Pressure Drop on XR

“Any assembly linked to the Extinction Rebellion ‘Autumn Uprising’…must now cease their protest(s) within London (Metropolitan Police Service, and City of London areas) by 21:00hrs [on Monday] 14th October 2019.”

So spoke the Metropolitan Police. The Met used Section 14 of the Public Order Act 1986, which spells out how they can tackle public assemblies. It was a revision of the original Section 14 order which was put out on the second day of the XR protest, which restricted assembly to the pedestrian area of Trafalgar Square. Despite this, XR protestors had spread out to the roads encircling the Square and set up camps on Pall Mall/St James Park, and Whitehall and other areas. The police have used salami tactics to close XR concentrations, starting with the pre-emptive raid on an XR occupied warehouse, where equipment including wheelchairs were confiscated (stolen) and nine XR members were arrested on dubious charges, and then continuing against three bridges occupied by XR, and then moving on to evictions at Whitehall and St James Park. In the process the cops have used increasingly heavy-handed tactics, depriving disabled protestors of their white sticks, power packs and wheelchairs. They have also used “pain and compliance” methods, basically physical assault, against some totally “non-violent” demonstrators.

Meanwhile the Labour Mayor of London, Sadiq Khan, has proved to be at the very least equivocal about the Met repression of XR protestors. He said he was seeking “further information” about the decision to shut down XR whilst blaming them for putting “undue pressure on already overstretched police officers”. In the end he questioned the Met decision to use Section 14. It is interesting that XR was closed down shortly after the protests in the City where banners were unfurled stating “Climate Struggle = Class Struggle”. The decisions to move against XR don’t just involve the leadership of the Met, they involve decisions at the highest levels of the State, including the Boris Johnson government.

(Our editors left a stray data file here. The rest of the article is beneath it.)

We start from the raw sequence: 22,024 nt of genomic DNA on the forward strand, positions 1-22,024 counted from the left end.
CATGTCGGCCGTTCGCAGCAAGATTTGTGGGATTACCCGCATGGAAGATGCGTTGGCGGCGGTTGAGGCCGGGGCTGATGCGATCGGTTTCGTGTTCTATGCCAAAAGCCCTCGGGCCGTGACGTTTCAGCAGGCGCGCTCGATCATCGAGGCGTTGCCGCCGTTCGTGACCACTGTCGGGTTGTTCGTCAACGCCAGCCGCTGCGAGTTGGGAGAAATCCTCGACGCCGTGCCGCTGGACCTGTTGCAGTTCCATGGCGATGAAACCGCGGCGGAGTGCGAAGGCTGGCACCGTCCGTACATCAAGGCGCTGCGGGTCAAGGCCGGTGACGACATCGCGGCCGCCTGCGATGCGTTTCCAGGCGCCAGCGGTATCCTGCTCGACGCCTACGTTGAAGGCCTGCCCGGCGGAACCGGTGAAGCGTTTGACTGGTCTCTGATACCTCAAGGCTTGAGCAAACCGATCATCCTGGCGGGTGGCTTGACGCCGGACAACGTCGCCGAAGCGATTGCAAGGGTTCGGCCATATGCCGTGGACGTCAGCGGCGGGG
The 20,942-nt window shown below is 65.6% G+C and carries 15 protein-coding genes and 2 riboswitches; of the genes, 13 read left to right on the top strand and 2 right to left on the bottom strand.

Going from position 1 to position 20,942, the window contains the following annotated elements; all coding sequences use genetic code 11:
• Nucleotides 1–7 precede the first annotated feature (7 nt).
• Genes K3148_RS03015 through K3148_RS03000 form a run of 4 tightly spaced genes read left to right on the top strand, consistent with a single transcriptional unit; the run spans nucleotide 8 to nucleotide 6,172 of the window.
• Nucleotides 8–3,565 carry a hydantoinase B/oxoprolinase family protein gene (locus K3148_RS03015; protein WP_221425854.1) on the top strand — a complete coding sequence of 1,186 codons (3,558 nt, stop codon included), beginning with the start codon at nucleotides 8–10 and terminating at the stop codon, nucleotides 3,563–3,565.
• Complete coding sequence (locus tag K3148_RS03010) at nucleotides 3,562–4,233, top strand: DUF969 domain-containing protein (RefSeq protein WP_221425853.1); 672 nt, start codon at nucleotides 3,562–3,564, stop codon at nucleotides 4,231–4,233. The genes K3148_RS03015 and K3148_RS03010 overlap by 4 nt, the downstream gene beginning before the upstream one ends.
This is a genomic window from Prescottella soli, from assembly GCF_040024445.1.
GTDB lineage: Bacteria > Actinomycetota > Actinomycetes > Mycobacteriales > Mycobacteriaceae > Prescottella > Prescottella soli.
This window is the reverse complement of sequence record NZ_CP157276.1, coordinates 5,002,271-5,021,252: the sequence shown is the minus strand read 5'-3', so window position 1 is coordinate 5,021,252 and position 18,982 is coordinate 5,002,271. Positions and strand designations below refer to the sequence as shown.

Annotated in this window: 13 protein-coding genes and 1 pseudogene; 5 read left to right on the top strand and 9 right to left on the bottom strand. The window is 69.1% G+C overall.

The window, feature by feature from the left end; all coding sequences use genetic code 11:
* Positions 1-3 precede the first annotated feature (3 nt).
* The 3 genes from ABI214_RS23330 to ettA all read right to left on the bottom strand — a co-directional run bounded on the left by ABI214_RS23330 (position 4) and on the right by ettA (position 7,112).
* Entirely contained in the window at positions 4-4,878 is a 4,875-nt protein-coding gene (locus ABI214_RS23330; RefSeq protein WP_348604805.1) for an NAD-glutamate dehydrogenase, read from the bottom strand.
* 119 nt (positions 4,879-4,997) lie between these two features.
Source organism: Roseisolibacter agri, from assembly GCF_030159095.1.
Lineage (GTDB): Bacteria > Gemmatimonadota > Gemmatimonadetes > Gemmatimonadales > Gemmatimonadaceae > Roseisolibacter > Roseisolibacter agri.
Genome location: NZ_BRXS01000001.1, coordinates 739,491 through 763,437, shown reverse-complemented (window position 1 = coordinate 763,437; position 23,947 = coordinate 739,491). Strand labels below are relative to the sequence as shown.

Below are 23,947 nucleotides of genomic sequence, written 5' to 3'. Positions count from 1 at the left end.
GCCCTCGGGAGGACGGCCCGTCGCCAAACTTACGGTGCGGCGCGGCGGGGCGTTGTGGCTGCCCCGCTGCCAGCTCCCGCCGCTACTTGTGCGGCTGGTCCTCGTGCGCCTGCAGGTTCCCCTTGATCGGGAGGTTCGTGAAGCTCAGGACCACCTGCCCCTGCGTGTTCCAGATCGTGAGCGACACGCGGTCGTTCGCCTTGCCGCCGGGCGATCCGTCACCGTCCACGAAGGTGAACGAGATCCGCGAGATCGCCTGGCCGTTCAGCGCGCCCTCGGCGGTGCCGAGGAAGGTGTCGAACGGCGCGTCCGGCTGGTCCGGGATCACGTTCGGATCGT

Throughout all of this, XR have tried to make out that we should respect the police and government. Experience has shown the falseness of this argument, and that the strategy of “non-violence” is bankrupt. Perhaps the behaviour of the police has opened many eyes about their true nature as an instrument of repression, and that the practical experience of many XR protestors may lead to an increasing radicalisation of the XR grassroots and move it to break with its leadership. This leadership is closely associated with “green” capitalists as we have illustrated in a major article on Extinction Rebellion in our magazine Virus.

The Canning Town action by a minority of XR activists shows that actions should be aimed at big business and the rich rather than at public transport in a working class area of London. It was the targeting of the City which triggered the use of Section 14. Actions that seek to blame everyone equally for the climate crisis are a dead end, and fail to tackle the perpetrator of climate change, capitalism itself. When the interests of big business are imperilled, the State intervenes to crush any threat. It should be obvious that the State will resort to such methods again if there is serious unrest on the streets of Britain, whether they be climate actions that recognise the real enemy of capitalism, or protests against austerity measures. The examples of Chile, Ecuador, Iraq and Lebanon when demonstrators were faced with the barbaric might of the State should make us realise that this could happen in Britain too.